A woman has suffered a collapsed lung, broken ribs and other internal injuries after being attacked by a kangaroo at Cypress Gardens on the Darling Downs, south-west of Brisbane, on Saturday night.
Linda Smith, 64, who has been a wildlife carer for the past 15 years, was feeding kangaroos at her property when the attack happened.
“Around 30 kangaroos and wallabies come in each night to be fed,” Mrs Smith said.
“We feed them a mix of grain and chaff as with the drought there’s nothing out there.
“This one kangaroo came in and I thought it was Golly Gosh, one of the kangaroos we have raised. He was a huge grey, would have been at least 6 foot.”
She said her husband Jim started feeding the kangaroo when he turned on him.
“Jim was on the ground and the kangaroo just kept at him,” she said.
“I went outside to try and help him and took a broom and a piece of bread, but he knocked the broom out of my hand then attacked me.
“I got him off Jim and Jim got up and I managed to grab a piece of wood to defend myself with that.
“Then my son came out to try and help me and hit him over the head with a shovel.
“I have never been one to want to hurt animals.”
It’s understood the kangaroo then retreated back into the bush, and was well and truly gone by the time emergency services arrived.
Paramedic Stephen John said her injuries were critical, but she was conscious and lucky to be alive.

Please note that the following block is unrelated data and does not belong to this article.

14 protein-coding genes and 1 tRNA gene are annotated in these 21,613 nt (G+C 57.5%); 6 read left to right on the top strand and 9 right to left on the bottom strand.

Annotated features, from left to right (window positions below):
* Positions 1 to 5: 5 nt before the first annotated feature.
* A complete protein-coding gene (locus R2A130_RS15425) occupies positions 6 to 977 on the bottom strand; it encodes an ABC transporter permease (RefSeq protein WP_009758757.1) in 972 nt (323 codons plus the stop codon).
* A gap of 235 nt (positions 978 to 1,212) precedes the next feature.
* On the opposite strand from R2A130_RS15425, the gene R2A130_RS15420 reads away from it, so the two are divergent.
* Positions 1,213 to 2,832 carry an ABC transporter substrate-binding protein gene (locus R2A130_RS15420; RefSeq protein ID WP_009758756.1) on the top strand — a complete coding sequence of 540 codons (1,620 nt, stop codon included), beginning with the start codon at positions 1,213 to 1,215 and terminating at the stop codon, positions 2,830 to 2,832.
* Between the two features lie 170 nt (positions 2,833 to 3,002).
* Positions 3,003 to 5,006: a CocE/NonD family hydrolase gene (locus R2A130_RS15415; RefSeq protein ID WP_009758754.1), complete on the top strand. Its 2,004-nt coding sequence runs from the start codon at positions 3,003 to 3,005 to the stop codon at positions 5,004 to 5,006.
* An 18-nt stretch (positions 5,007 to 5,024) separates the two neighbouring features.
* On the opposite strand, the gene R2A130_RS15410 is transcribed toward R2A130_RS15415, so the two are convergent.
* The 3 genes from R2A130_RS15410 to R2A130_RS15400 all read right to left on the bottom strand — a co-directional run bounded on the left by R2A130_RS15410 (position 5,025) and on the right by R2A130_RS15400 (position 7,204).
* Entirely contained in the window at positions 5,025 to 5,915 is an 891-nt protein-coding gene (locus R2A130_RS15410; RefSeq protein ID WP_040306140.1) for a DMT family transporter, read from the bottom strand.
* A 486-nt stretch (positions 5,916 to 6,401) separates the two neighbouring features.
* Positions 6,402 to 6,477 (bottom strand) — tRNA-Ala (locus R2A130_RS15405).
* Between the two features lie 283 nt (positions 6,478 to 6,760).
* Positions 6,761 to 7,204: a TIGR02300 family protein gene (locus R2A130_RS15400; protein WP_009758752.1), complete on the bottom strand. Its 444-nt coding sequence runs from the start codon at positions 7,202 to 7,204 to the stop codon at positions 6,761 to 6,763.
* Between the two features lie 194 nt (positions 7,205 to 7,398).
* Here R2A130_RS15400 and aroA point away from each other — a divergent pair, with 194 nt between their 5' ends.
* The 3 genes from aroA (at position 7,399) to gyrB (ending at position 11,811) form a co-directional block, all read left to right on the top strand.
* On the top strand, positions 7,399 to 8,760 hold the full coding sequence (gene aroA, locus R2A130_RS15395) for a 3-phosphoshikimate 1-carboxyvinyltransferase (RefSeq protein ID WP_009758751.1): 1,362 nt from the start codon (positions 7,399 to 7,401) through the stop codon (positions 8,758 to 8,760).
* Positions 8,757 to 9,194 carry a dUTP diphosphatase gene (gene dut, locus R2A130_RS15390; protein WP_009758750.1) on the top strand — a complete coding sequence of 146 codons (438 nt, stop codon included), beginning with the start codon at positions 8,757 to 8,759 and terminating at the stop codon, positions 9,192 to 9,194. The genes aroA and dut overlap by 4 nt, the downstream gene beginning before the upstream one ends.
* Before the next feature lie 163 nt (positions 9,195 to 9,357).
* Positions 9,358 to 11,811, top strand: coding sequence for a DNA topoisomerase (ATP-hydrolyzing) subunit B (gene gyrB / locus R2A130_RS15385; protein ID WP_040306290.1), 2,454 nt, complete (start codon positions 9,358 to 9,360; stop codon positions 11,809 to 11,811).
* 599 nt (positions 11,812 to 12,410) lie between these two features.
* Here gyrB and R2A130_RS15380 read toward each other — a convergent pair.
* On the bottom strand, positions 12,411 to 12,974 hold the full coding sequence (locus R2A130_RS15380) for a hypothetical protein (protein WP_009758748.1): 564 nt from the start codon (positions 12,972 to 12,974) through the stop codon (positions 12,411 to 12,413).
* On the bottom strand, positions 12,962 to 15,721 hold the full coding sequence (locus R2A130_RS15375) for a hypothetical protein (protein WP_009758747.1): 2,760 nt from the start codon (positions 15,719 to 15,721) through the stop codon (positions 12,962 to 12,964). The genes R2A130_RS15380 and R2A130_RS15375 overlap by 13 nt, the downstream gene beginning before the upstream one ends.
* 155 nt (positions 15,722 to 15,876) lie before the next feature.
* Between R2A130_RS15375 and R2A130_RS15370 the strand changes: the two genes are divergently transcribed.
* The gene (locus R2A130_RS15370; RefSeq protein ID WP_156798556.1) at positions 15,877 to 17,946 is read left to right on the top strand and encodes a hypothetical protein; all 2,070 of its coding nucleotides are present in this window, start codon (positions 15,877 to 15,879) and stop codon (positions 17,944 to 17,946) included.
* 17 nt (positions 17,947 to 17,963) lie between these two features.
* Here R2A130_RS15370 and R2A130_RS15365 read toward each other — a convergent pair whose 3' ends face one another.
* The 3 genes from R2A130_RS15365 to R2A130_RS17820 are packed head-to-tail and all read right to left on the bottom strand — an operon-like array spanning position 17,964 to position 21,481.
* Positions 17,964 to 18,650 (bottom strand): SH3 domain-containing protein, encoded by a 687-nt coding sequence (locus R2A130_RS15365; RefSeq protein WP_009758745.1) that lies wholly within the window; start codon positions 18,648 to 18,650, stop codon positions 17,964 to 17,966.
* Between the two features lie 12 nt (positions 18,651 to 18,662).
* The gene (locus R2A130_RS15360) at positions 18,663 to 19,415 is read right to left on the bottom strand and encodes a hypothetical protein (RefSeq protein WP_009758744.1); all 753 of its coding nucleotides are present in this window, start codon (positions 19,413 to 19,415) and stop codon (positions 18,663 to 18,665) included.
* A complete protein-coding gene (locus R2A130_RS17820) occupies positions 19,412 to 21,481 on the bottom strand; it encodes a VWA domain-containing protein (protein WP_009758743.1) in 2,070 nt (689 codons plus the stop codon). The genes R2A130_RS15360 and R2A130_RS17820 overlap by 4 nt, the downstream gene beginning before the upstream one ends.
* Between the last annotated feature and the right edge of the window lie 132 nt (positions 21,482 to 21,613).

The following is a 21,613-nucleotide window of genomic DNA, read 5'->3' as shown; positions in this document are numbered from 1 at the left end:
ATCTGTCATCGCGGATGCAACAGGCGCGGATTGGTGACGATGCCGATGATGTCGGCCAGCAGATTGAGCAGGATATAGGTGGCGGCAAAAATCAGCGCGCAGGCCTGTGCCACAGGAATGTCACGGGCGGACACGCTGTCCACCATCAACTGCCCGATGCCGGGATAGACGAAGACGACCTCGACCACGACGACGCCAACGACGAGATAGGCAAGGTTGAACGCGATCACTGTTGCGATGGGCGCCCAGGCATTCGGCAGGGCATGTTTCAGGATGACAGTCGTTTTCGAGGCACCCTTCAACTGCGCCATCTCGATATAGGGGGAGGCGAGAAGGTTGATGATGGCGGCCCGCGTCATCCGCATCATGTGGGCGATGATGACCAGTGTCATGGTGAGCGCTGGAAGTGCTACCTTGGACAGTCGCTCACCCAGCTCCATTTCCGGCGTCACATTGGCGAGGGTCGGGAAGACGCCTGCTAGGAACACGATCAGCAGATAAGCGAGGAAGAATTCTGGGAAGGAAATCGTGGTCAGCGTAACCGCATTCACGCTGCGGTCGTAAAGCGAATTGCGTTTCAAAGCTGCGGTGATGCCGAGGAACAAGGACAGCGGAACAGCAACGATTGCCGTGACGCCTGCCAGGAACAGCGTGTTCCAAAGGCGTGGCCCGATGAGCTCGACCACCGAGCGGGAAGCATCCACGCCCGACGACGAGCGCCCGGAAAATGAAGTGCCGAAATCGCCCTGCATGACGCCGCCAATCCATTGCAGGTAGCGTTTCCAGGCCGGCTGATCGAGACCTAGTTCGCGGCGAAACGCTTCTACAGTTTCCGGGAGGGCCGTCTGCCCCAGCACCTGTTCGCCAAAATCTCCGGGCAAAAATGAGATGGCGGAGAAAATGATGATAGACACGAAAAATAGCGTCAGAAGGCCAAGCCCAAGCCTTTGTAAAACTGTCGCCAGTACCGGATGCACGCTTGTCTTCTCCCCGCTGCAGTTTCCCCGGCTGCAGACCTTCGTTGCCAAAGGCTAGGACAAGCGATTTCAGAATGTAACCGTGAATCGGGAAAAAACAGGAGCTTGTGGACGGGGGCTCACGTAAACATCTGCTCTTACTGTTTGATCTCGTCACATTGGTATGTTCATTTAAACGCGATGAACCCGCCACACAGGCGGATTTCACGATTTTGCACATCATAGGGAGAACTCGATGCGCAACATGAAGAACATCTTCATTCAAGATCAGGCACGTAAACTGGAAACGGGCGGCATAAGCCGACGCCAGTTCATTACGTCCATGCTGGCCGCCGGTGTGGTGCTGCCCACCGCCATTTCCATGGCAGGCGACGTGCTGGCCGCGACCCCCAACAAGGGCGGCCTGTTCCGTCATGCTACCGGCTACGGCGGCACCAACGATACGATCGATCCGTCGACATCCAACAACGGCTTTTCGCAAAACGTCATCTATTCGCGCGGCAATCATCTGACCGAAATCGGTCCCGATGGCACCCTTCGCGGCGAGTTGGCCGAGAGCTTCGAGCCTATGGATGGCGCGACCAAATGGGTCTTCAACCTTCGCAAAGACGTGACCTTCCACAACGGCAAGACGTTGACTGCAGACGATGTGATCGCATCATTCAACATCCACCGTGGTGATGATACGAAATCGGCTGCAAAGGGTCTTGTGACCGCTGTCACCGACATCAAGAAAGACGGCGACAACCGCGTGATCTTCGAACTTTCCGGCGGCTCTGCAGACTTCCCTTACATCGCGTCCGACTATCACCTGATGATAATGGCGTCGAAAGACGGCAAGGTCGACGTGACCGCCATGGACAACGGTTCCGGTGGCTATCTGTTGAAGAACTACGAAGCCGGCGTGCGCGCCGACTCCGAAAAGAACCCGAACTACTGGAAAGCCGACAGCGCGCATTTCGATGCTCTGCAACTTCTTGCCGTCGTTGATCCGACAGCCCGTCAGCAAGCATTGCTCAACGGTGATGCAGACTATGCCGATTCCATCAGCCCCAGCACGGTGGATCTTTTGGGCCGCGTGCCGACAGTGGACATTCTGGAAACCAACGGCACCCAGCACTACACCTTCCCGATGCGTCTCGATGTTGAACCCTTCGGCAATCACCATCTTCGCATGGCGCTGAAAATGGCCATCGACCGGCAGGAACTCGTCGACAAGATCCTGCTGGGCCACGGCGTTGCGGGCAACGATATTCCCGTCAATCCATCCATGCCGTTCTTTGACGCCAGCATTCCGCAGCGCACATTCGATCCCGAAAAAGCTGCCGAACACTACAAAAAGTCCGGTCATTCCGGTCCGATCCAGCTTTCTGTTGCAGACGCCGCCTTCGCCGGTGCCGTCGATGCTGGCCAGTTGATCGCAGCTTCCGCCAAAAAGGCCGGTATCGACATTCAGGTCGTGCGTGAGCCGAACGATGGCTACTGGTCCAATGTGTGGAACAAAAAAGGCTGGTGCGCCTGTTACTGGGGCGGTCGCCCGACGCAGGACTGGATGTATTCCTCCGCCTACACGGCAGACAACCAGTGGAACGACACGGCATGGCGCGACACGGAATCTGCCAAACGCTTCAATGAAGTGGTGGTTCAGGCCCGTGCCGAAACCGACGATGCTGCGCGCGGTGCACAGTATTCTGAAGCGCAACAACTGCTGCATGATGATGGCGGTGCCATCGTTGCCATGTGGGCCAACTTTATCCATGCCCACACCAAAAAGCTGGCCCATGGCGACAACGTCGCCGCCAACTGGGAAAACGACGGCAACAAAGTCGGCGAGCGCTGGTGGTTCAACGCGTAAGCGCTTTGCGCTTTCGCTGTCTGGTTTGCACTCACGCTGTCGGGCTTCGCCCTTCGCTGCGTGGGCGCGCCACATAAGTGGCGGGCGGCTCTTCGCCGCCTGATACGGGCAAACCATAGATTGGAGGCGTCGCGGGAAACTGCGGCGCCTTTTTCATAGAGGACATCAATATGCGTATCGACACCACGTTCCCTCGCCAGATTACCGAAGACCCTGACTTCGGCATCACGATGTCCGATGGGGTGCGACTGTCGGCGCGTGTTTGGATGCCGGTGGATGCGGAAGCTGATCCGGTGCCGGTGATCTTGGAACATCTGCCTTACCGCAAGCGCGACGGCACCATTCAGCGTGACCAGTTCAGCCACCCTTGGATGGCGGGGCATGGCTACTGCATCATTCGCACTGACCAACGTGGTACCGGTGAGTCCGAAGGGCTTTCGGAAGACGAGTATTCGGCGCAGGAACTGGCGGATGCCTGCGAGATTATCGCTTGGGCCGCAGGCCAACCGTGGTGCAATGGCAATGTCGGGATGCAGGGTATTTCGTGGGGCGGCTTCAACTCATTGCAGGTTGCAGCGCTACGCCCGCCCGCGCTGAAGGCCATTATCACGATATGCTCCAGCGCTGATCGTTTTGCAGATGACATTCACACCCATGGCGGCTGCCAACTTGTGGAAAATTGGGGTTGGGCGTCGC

“A collapsed lung and severe internal injuries are critical and if the kangaroo was able to continue to inflict injuries, her life would have been in danger,” he said.
Attack ‘an act of nature’
Despite her injuries, Mrs Smith said she understood what happened “was an act of nature” and did not want the animal to be hunted down and killed.
“When you’re a carer you learn the dangers of all the other kangaroos and you’re always aware they are wild animals,” she said.
“I am always careful, especially of the males. It’s breeding time so they can be more aggressive.
“I don’t want this kangaroo to be hunted down and killed, I love animals.
“I do understand what happened but I have never seen one that aggressive — it was in there for a fight and it wouldn’t back off.”
Mrs Smith said she first became a wildlife carer after discovering a joey, which had lost its mother on her 60-acre property about 20 minutes out of Millmerran.
Since then she has cared for many more joeys including ones she affectionately named Honey, Cleopatra, Floyd, Golly Gosh, Sweet Pea and Dick Tracy.
Mrs Smith will undergo surgery this afternoon and is in a stable condition at the Toowoomba hospital.